The Basel Committee published the results of its latest Basel III monitoring exercise – the ECB expects the new rules to be finished by the end of the year and they shouldn’t raise banks' capital requirements significantly, said the banking supervisor Daniele Nouy. The European Central Bank published new research highlighting significant discrepancies in the way eurozone countries deal with bad loans.
EBA issued the results of the CRDIV-CRR/Basel III monitoring exercise as of 31 December 2015; while AFME released two Position Papers under CRD 5/CRR2: Large exposures framework and Interaction of IFRS 9 with capital requirements.
The CPMI established a task force to look into the security of wholesale payments that involve banks, financial market infrastructures and other financial institutions. The European Cards Stakeholders Group (ECSG) announced the creation of this new multi-stakeholder association dedicated to the promotion of card harmonisation in the Single Euro Payments Area. The Financial Times revealed that banks are finding blockchain hard to put into practice: technologists and business people have to make drastic changes to force the radical technology to adhere to the norms of the banking world.
The European Commission set out the next steps to accelerate the completion of the Capital Markets Union, an announcement made by President Juncker during his State of the Union address and welcomed by AFME.
ESMA's Maijoor delivered a statement to the Economic & Monetary Affairs Committee hearing, in which he covered ESMA's activities in the areas of the single rulebook, supervisory convergence, risk analysis and supervision and enforcement.
ESMA launched a consultation on trading obligations for derivatives, whilst ICMA ERCC reported on the trade registration models used by European CCPs for repo transactions. The Covered Bond Label Foundation (CBLF) announced that more than half of Labelled Cover Pools had been disclosed using the Harmonised Transparency Template.
The draft legislation on packaged retail investment products (PRIIPs) was rejected by MEPs as so “flawed and misleading” that it could actually lose them money, a movement that was praised by EFAMA, ALFI, the Investment Association and Insurance Europe.
ESMA published the responses to its Call for evidence on asset segregation and custody services under AIFMD; ALFI and ICMA’s AMIC responded to FSB consultation on alleged structural vulnerabilities from asset management.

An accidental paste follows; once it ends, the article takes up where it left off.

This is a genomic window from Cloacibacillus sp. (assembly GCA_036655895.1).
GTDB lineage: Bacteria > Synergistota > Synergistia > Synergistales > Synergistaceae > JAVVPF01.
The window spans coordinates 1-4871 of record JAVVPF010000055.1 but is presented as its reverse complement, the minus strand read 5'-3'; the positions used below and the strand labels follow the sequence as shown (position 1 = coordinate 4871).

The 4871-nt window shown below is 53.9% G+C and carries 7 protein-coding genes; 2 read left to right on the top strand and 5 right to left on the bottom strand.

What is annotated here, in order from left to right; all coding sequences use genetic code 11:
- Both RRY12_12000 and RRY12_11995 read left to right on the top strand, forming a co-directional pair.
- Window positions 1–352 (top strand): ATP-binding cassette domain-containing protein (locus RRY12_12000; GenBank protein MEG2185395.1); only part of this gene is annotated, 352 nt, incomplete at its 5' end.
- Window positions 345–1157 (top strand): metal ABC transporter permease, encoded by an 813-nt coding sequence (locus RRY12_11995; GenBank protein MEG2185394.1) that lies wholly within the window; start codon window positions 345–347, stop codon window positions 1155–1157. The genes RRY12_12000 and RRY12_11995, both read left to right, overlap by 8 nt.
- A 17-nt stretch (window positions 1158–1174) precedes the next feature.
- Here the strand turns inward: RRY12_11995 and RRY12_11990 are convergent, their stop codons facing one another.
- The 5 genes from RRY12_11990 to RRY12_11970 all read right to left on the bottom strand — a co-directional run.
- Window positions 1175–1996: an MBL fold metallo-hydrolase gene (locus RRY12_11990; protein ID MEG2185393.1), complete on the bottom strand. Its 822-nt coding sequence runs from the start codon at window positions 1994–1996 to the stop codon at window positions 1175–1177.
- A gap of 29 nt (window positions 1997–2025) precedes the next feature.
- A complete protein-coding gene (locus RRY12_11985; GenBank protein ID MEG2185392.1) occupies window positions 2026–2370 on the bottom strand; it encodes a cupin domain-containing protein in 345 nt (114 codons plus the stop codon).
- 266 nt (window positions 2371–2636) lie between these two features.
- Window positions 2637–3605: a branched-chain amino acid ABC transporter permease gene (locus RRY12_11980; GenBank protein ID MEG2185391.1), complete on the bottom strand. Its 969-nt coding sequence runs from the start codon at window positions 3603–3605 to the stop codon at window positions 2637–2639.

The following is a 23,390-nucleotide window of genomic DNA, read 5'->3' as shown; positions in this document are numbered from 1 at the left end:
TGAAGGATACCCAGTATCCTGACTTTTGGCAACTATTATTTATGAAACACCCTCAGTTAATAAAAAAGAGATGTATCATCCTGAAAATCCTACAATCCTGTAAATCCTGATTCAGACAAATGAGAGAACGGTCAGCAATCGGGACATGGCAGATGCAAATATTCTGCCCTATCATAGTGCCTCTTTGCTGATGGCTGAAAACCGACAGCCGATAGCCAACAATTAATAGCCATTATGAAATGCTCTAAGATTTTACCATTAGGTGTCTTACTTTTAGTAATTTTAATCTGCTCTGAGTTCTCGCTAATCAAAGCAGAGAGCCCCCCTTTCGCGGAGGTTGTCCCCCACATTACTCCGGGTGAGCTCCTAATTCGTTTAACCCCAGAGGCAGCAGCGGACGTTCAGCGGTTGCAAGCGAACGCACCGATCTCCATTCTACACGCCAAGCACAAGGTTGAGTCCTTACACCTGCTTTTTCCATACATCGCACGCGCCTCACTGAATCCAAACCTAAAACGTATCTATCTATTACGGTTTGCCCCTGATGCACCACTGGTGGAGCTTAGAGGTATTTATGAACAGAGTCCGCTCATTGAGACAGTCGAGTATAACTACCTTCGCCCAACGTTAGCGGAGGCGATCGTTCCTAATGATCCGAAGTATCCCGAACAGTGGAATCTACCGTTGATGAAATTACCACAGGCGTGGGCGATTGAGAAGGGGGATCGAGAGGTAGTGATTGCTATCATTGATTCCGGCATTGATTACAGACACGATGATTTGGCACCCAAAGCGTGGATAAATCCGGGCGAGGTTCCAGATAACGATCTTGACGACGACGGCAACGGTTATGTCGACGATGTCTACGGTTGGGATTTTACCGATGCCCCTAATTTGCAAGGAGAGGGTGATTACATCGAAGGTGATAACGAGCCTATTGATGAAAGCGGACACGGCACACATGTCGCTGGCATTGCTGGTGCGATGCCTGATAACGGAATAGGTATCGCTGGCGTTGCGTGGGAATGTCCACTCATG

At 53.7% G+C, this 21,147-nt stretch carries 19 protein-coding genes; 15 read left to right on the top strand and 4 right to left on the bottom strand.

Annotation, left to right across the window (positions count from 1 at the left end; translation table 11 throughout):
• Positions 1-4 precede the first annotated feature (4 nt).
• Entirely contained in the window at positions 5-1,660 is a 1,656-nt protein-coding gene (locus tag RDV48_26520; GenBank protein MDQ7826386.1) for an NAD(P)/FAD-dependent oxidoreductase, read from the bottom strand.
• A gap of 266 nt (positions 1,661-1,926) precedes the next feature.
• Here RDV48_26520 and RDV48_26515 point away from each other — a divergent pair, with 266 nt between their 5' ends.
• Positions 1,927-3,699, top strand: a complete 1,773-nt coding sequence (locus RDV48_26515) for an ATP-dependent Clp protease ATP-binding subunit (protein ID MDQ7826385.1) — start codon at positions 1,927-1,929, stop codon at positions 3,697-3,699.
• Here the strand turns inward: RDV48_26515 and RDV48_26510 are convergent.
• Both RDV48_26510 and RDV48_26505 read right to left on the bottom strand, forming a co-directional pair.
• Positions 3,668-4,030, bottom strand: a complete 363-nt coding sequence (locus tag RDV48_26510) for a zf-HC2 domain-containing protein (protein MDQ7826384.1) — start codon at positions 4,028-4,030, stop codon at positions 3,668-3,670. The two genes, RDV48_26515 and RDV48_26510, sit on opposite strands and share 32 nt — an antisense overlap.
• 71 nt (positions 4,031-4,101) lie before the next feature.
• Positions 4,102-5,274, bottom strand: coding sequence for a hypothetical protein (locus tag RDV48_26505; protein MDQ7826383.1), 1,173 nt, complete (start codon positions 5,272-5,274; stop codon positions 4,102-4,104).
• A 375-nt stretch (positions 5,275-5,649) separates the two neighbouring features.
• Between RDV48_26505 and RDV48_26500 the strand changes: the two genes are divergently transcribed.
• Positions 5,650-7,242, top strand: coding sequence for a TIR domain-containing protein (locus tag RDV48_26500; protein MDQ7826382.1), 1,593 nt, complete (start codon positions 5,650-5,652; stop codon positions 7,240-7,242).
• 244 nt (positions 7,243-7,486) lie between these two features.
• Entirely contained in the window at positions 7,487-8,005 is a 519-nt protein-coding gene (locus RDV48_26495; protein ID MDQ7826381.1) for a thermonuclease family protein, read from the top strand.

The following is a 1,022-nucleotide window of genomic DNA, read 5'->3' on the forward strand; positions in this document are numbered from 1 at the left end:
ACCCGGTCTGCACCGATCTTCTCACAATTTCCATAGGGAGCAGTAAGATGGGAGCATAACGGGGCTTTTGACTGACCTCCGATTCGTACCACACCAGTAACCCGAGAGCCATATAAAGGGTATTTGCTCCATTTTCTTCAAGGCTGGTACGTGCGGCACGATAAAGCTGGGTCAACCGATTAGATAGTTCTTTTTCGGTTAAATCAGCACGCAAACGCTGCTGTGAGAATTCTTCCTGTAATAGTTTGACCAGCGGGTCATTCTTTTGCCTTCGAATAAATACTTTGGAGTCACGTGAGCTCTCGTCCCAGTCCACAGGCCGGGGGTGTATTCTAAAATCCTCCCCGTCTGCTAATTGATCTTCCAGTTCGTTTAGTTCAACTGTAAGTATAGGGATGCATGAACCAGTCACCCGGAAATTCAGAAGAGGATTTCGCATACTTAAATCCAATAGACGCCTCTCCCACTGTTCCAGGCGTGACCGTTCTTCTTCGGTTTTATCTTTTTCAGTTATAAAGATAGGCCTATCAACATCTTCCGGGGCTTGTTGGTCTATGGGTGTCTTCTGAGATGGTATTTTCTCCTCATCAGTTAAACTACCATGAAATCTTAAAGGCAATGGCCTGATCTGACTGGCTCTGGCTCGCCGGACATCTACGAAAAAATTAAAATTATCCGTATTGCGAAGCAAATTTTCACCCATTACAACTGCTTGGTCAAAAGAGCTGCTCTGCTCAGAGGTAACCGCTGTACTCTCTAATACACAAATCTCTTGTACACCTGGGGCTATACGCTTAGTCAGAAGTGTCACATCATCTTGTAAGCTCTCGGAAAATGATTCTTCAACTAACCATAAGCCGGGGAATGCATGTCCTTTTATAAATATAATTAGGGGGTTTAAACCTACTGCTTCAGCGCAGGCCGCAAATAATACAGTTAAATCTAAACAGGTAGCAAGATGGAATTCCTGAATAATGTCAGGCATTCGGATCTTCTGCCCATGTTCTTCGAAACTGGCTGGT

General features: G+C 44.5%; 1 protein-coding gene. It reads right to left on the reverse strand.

The FT echoed investment experts worries, who believe regulators are paying more attention to asset managers’ balance sheets and telling them to hold more capital in an attempt to reduce systemic risks.
European supervisors have rejected attempts to relax clearing regulations for pension funds, arguing the European Commission failed to offer any evidence to support its requested changes.
Corporate Governance / Accounting
The IASB issued amendments to its existing insurance contracts Standard, IFRS 4, and the Bank of England’s Prudential Regulation Authority (PRA) published a package of final rules on guidance and proposals on accountability, remuneration and whistleblowing.
Financial Services Policy
ECB’S Mersch said the Eurosystem’s strategic reflections on the future development of its market infrastructure centre around three components: the consolidation of TARGET2 and TARGET2-Securities; the settlement of services to support instant payments; and a Eurosystem collateral management system. For his part, ECB's Cœuré reported on the EURIBOR reform and asked banks in the euro money market to participate in the pre-live verification exercise the administrator is planning, in order for the reform to be a success.
Financial / Economic
Former ECB’s board member Lorenzo Bini Smaghi wrote that Europe’s banks need consolidation to find stability, warning about the excessive fragmentation of the European banking system which is hurting its profitability.
EurActiv reported that budget reform and the possibility of a Pan-European tax are now on the table after the UK’s Brexit vote, an issue previously blocked by the United Kingdom.